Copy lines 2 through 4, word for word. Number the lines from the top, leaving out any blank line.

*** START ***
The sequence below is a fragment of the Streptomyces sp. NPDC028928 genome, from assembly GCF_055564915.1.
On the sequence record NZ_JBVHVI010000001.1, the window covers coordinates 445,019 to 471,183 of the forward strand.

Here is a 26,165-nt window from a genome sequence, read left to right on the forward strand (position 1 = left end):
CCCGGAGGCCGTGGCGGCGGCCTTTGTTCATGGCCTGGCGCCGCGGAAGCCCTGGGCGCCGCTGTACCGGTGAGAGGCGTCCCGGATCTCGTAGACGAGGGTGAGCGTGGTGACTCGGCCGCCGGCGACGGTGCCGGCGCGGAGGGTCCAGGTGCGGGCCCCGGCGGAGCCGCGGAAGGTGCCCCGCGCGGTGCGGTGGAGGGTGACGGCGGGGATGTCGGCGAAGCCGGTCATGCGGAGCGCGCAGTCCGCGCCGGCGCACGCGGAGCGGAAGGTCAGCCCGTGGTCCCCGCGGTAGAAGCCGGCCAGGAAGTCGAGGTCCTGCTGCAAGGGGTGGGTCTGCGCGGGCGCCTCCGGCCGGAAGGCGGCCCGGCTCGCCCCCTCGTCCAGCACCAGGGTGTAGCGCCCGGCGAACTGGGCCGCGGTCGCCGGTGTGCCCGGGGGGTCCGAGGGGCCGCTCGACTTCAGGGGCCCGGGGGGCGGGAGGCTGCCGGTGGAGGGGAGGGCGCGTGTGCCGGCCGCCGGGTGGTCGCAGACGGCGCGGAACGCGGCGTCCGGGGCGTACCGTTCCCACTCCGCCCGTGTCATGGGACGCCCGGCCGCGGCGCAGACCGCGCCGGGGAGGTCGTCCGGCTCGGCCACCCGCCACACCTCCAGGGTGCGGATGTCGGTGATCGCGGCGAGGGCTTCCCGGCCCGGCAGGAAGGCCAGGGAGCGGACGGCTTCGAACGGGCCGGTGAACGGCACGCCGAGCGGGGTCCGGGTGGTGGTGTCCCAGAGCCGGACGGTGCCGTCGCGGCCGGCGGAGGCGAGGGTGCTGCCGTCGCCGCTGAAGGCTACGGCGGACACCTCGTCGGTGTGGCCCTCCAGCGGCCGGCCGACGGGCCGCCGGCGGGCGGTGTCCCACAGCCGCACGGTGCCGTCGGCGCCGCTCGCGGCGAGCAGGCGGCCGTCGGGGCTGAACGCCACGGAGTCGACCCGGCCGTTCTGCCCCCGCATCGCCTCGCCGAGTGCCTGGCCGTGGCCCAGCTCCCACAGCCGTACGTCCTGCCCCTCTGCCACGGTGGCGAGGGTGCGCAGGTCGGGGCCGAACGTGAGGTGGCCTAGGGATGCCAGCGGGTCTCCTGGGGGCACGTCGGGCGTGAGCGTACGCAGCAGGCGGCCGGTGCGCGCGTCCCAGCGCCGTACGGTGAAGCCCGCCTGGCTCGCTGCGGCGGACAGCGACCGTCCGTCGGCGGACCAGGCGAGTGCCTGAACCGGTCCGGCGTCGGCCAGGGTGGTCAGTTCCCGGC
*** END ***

On the sequence record NZ_JBVHVI010000001.1, the window covers coordinates 445,019 to 471,183 of the forward strand.

Here is a 26,165-nt window from a genome sequence, read left to right on the forward strand (position 1 = left end):
CCCGGAGGCCGTGGCGGCGGCCTTTGTTCATGGCCTGGCGCCGCGGAAGCCCTGGGCGCCGCTGTACCGGTGAGAGGCGTCCCGGATCTCGTAGACGAGGGTGAGCGTGGTGACTCGGCCGCCGGCGACGGTGCCGGCGCGGAGGGTCCAGGTGCGGGCCCCGGCGGAGCCGCGGAAGGTGCCCCGCGCGGTGCGGTGGAGGGTGACGGCGGGGATGTCGGCGAAGCCGGTCATGCGGAGCGCGCAGTCCGCGCCGGCGCACGCGGAGCGGAAGGTCAGCCCGTGGTCCCCGCGGTAGAAGCCGGCCAGGAAGTCGAGGTCCTGCTGCAAGGGGTGGGTCTGCGCGGGCGCCTCCGGCCGGAAGGCGGCCCGGCTCGCCCCCTCGTCCAGCACCAGGGTGTAGCGCCCGGCGAACTGGGCCGCGGTCGCCGGTGTGCCCGGGGGGTCCGAGGGGCCGCTCGACTTCAGGGGCCCGGGGGGCGGGAGGCTGCCGGTGGAGGGGAGGGCGCGTGTGCCGGCCGCCGGGTGGTCGCAGACGGCGCGGAACGCGGCGTCCGGGGCGTACCGTTCCCACTCCGCCCGTGTCATGGGACGCCCGGCCGCGGCGCAGACCGCGCCGGGGAGGTCGTCCGGCTCGGCCACCCGCCACACCTCCAGGGTGCGGATGTCGGTGATCGCGGCGAGGGCTTCCCGGCCCGGCAGGAAGGCCAGGGAGCGGACGGCTTCGAACGGGCCGGTGAACGGCACGCCGAGCGGGGTCCGGGTGGTGGTGTCCCAGAGCCGGACGGTGCCGTCGCGGCCGGCGGAGGCGAGGGTGCTGCCGTCGCCGCTGAAGGCTACGGCGGACACCTCGTCGGTGTGGCCCTCCAGCGGCCGGCCGACGGGCCGCCGGCGGGCGGTGTCCCACAGCCGCACGGTGCCGTCGGCGCCGCTCGCGGCGAGCAGGCGGCCGTCGGGGCTGAACGCCACGGAGTCGACCCGGCCGTTCTGCCCCCGCATCGCCTCGCCGAGTGCCTGGCCGTGGCCCAGCTCCCACAGCCGTACGTCCTGCCCCTCTGCCACGGTGGCGAGGGTGCGCAGGTCGGGGCCGAACGTGAGGTGGCCTAGGGATGCCAGCGGGTCTCCTGGGGGCACGTCGGGCGTGAGCGTACGCAGCAGGCGGCCGGTGCGCGCGTCCCAGCGCCGTACGGTGAAGCCCGCCTGGCTCGCTGCGGCGGACAGCGACCGTCCGTCGGCGGACCAGGCGAGTGCCTGAACCGGTCCGGCGTCGGCCAGGGTGGTCAGTTCCCGGC